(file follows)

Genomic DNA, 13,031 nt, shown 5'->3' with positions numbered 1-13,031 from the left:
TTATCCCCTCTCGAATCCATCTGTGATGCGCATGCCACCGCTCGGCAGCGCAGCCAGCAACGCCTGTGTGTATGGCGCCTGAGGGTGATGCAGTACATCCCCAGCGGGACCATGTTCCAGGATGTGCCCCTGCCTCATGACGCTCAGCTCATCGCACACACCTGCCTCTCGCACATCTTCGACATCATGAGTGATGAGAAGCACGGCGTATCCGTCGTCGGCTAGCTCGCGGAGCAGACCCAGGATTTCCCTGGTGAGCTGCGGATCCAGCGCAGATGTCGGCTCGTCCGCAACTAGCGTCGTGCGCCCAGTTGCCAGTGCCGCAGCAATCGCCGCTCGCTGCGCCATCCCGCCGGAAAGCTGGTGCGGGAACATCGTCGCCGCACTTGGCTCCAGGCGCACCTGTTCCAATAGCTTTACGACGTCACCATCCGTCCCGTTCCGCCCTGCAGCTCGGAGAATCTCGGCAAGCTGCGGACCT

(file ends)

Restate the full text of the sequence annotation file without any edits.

Genomic DNA, 13,031 nt, shown 5'->3' with positions numbered 1-13,031 from the left:
TTATCCCCTCTCGAATCCATCTGTGATGCGCATGCCACCGCTCGGCAGCGCAGCCAGCAACGCCTGTGTGTATGGCGCCTGAGGGTGATGCAGTACATCCCCAGCGGGACCATGTTCCAGGATGTGCCCCTGCCTCATGACGCTCAGCTCATCGCACACACCTGCCTCTCGCACATCTTCGACATCATGAGTGATGAGAAGCACGGCGTATCCGTCGTCGGCTAGCTCGCGGAGCAGACCCAGGATTTCCCTGGTGAGCTGCGGATCCAGCGCAGATGTCGGCTCGTCCGCAACTAGCGTCGTGCGCCCAGTTGCCAGTGCCGCAGCAATCGCCGCTCGCTGCGCCATCCCGCCGGAAAGCTGGTGCGGGAACATCGTCGCCGCACTTGGCTCCAGGCGCACCTGTTCCAATAGCTTTACGACGTCACCATCCGTCCCGTTCCGCCCTGCAGCTCGGAGAATCTCGGCAAGCTGCGGACCT